What we're reading, December 5, 2016: insurers may be turning a corner with Obamacare plans; selling insurance across state lines may be a difficult initiative to implement; and older Americans are not diligent about getting vaccinations.
Many big health insurers had been vocal about their losses on the Affordable Care Act (ACA) exchanges, but they may have turned a corner. According to USA TODAY, Blue Cross Blue Shield of North Carolina made nearly $400 in the first 3 quarters of 2016, which is about the amount it lost during the first 2 years of the ACA. Aetna will be leaving the exchanges in most states because of losses of more than $430 million since January 2014, despite making nearly $12 million in Texas, alone.
Selling insurance across state lines is one of President-elect Donald J. Trump’s few healthcare initiatives, but achieving that goal may not be easy. The plan is a favorite of Republicans, and Trump’s pick to lead HHS is a proponent of the idea, but state insurance regulators and industry officials are pushing back, reported The Wall Street Journal. The problem is that insurance regulation differs from state to state, and state officials argue such a proposal would go against Trump’s pledge to increase the power of the states and reduce the power of the federal government.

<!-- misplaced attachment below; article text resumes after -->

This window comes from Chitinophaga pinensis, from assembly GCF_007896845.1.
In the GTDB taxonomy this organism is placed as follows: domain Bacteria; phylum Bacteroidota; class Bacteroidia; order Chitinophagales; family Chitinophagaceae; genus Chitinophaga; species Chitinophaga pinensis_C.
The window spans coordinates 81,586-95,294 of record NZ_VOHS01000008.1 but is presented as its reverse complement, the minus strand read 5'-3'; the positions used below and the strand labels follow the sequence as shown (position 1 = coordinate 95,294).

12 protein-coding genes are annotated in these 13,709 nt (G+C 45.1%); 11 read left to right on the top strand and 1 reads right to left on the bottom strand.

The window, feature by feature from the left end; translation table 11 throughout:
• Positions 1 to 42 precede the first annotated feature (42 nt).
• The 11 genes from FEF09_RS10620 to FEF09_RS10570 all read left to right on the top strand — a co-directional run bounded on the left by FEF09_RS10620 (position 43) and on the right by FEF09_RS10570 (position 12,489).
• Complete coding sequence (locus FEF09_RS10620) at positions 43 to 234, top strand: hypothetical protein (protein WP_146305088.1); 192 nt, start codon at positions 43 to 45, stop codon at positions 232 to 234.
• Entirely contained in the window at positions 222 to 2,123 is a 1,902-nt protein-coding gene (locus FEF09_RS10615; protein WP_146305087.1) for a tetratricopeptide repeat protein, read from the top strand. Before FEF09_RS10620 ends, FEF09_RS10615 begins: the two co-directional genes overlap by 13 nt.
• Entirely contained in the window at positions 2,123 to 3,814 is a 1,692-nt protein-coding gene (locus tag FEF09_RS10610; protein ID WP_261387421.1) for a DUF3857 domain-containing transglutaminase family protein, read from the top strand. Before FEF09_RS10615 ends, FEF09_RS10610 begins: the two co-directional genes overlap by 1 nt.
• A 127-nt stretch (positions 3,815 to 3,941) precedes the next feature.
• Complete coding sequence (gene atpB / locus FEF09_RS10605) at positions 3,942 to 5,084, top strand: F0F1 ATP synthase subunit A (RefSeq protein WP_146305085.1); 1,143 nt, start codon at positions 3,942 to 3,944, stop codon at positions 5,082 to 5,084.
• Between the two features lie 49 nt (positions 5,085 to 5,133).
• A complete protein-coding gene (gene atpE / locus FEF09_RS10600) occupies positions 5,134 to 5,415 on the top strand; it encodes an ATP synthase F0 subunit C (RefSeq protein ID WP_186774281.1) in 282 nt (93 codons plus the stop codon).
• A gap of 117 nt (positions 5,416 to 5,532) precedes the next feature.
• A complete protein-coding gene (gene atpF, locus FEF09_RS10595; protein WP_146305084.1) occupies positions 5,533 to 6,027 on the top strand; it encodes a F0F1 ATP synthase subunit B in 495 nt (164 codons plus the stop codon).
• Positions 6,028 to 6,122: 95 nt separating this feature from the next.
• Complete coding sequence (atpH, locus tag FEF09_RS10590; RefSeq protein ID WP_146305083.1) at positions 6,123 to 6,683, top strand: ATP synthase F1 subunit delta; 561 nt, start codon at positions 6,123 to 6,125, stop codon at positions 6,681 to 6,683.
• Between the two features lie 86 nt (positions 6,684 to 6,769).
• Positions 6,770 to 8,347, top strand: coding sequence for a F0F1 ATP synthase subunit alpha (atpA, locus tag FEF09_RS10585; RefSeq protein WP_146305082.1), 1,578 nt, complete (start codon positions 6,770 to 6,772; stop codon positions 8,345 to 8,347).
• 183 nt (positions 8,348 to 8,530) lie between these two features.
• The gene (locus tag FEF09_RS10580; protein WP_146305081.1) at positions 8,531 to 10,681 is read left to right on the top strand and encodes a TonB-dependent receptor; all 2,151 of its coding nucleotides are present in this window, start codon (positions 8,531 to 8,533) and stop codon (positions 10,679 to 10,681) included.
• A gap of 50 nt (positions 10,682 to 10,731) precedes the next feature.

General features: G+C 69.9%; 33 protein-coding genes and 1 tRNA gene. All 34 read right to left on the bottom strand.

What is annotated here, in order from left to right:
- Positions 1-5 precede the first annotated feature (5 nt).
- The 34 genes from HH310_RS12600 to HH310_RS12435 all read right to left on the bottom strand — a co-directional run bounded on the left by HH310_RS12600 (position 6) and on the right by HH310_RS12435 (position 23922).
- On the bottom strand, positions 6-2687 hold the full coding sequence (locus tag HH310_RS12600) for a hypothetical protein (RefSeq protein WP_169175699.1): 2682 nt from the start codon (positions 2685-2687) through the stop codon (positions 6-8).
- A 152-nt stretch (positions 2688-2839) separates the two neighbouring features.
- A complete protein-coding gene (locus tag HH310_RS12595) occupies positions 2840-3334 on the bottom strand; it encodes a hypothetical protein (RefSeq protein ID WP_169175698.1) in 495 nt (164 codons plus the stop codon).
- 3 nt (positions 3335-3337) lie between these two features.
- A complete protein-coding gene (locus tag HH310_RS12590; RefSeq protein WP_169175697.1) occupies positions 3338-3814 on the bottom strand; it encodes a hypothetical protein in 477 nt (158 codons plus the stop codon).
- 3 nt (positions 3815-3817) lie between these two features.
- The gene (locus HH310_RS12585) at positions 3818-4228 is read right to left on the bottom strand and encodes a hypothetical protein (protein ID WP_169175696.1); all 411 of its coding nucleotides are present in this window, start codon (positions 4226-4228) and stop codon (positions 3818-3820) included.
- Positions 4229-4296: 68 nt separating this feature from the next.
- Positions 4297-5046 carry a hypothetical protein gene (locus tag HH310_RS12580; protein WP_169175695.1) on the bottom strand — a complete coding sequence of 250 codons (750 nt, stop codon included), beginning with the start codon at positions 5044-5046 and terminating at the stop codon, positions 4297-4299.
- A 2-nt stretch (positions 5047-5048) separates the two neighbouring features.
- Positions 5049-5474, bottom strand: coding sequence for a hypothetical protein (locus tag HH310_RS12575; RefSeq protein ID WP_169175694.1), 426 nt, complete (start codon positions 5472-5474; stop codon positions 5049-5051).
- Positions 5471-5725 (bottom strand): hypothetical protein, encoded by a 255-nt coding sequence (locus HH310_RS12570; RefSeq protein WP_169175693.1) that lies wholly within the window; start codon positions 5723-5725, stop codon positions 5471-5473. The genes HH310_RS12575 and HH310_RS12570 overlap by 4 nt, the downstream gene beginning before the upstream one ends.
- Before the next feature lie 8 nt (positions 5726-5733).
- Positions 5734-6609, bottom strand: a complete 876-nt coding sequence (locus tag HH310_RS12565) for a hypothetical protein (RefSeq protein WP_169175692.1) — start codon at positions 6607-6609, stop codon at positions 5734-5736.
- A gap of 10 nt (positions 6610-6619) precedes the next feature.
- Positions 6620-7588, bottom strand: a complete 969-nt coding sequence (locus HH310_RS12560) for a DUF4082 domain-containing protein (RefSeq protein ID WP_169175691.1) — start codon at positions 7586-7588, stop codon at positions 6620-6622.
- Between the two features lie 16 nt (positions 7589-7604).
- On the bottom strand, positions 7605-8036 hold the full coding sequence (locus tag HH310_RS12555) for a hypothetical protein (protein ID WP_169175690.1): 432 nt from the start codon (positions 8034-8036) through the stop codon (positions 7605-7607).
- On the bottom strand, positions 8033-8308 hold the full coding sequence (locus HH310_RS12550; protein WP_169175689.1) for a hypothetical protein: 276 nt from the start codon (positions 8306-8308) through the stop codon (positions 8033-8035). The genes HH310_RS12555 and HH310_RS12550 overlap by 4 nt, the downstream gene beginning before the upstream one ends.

As they grow older, people are not as diligent about getting themselves vaccinated for diseases like influenza, pneumonia, and shingles. Less than two-thirds of Americans older than age 65 get the annual flu shot or pneumococcal vaccination. Uptake of the shingles vaccine is even worse, according to The New York Times. While the shingles vaccine was approved a decade ago and is recommended for people over the age of 60, only 31% of individuals older than 65 had received it in 2014.